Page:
Browse Prior Art Database

Bus Extension System

IP.com Disclosure Number: IPCOM000042497D
Original Publication Date: 1984-May-01
Included in the Prior Art Database: 2005-Feb-03
Document File: 3 page(s) / 57K

Publishing Venue

IBM

Related People

Yanagi, T: AUTHOR

Abstract

Disclosed is a bus extension system which is capable of bidirectionally coupling a basic bus and an extended bus without using a dedicated control circuit on each functional card attached thereto, but using a single bus extension card interposed between the basic bus and the extended bus. The present bus extension system does not require any termination card which has been customarily used in the prior systems to terminate the basic or extended bus at its remote end. Referring to Fig. 1, there is shown the bus extension card interposed between the basic bus and the extended bus, each being adapted for bidirectionally transferring address, data and control signals.

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Bus Extension System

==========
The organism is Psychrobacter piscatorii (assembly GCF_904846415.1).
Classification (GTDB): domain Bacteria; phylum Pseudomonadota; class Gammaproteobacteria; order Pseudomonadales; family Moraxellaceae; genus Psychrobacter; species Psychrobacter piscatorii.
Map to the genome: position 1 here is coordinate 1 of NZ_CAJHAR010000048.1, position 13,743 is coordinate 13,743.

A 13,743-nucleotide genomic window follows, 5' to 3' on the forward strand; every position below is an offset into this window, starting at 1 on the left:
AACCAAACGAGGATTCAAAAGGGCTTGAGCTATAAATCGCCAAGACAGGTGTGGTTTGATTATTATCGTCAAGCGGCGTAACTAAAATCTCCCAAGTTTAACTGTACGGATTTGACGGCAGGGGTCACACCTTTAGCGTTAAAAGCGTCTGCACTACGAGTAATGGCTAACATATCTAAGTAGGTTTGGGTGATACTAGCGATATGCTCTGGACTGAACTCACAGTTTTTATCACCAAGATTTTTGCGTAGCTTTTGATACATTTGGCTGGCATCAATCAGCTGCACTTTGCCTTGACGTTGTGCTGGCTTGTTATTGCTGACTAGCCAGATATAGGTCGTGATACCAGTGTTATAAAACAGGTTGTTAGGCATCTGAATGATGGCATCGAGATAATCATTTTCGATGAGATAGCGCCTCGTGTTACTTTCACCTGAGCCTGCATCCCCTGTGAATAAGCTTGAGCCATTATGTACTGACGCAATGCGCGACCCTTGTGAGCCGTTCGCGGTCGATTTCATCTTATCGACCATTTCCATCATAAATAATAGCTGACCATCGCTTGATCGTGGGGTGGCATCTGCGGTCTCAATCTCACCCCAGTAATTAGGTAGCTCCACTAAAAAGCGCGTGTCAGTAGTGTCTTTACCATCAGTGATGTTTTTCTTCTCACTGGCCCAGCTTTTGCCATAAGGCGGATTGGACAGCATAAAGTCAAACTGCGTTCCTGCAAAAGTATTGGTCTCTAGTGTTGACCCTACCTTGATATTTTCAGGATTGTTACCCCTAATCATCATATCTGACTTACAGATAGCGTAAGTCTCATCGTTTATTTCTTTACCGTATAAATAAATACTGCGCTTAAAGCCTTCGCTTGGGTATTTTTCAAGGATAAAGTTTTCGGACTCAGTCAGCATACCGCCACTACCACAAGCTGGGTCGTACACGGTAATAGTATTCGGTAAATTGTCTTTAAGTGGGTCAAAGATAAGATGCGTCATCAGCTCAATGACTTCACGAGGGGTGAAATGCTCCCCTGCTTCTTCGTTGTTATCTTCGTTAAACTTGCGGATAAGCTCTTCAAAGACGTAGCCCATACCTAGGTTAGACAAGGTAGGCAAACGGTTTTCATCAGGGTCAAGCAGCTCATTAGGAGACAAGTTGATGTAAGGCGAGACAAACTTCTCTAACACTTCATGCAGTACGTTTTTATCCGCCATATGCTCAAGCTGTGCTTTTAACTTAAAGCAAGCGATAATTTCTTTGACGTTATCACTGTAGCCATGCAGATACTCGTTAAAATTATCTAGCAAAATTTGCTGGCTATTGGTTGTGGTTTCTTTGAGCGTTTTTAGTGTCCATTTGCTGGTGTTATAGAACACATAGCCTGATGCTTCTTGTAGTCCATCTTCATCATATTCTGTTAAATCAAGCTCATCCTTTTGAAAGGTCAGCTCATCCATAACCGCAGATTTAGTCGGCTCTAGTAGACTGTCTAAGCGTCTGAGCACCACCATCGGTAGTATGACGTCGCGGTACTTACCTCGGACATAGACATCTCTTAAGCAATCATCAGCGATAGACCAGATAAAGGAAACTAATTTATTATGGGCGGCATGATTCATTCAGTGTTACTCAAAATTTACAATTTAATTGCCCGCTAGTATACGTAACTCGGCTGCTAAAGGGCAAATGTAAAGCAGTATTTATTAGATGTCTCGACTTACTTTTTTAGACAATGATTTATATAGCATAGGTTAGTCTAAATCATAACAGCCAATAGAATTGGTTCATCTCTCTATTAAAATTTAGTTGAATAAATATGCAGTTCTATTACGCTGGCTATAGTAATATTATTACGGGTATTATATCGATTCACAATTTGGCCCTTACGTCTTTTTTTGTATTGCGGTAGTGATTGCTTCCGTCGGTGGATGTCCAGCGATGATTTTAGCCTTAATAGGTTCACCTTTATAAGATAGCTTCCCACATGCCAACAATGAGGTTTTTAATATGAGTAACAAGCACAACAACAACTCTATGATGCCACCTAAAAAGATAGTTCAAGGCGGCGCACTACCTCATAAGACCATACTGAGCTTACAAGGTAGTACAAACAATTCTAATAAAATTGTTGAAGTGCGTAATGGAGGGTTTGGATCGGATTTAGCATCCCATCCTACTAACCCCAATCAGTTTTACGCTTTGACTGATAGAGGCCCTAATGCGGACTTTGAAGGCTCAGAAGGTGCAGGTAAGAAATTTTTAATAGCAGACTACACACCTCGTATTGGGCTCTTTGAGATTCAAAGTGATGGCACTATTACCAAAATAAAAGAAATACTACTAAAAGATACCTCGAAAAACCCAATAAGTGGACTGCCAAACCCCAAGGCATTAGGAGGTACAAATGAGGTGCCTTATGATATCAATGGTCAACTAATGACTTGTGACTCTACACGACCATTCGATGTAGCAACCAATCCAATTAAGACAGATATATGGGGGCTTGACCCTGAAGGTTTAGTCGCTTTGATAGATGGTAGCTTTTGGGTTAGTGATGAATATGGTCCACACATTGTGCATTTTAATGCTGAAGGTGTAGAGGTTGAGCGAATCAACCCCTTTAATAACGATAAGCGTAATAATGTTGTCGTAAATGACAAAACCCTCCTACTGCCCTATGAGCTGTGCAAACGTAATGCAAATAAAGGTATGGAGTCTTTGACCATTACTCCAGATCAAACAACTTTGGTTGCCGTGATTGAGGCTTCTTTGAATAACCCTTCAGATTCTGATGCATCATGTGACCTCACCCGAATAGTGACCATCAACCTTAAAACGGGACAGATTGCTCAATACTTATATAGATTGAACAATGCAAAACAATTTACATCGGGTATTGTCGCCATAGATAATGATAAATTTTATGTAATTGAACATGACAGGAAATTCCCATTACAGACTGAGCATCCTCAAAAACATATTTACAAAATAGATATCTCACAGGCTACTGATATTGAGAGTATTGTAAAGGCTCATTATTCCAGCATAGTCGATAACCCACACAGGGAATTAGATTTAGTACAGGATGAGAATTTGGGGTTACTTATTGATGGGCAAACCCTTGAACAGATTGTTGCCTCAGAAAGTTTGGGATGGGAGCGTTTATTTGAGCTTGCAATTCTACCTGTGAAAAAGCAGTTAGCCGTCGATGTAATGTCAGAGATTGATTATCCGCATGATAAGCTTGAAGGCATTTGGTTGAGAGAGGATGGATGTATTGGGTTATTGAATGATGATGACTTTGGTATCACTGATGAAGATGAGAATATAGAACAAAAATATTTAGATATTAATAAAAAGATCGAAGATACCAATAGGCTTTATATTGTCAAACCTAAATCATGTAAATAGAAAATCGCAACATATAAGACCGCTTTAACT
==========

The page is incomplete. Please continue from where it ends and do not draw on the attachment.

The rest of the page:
Disclosed is a bus extension system which is capable of bidirectionally coupling a basic bus and an extended bus without using a dedicated control circuit on each functional card attached thereto, but using a single bus extension card interposed between the basic bus and the extended bus. The present bus extension system does not require any termination card which has been customarily used in the prior systems to terminate the basic or extended bus at its remote end. Referring to Fig. 1, there is shown the bus extension card interposed between the basic bus and the extended bus, each being adapted for bidirectionally transferring address, data and control signals. Among the functional cards attached to these buses, either the microprocessor unit (MPU) and or the direct memory access controller (DMAC l-2) behaves as a bus master at a given time. Thus, it is required to generate an interlocking signal for coordinating activities of these possible bus masters in addition to the so-called direction indicating signal. As seen from the following, all of these signals are handled by the bus extension card per se without recourse to any dedicated control circuit on each bus master. A block diagram of the bus extension card is shown in Fig. 2, which for simplicity illustrates a direction control circuit and a bus drive circuit associated with the address signals only. The input signals to the direction control circuit are Basic Address Enable (BAEN), which is provided from DMAC-1 for enabling driver A in Fig. 2, and Extended Address Enable (EAEN), which is provided from DMAC-2 for enabling driver B in Fig. 2. The signal supplied from the direction control circuit to the bus drive circuit is Extended Address Enable Select (EAENSEL), which is provided to driver A' or B' to determine the direction the address signals are to be passed through the bus drive circuit. During the operation of the bus extension card, the BAEN and EAEN signals should be supplied in three different combinations depending on which of DMAC-1, DMAC-2 and MPU is acting as the current bus master. For example, when DMAC-1 is acting as the bus master, the BAEN signal must be active (low level) and the EAEN signal must be inactive (high level). In this case, driver A is enabled by the activated Basic Address Enable Selec...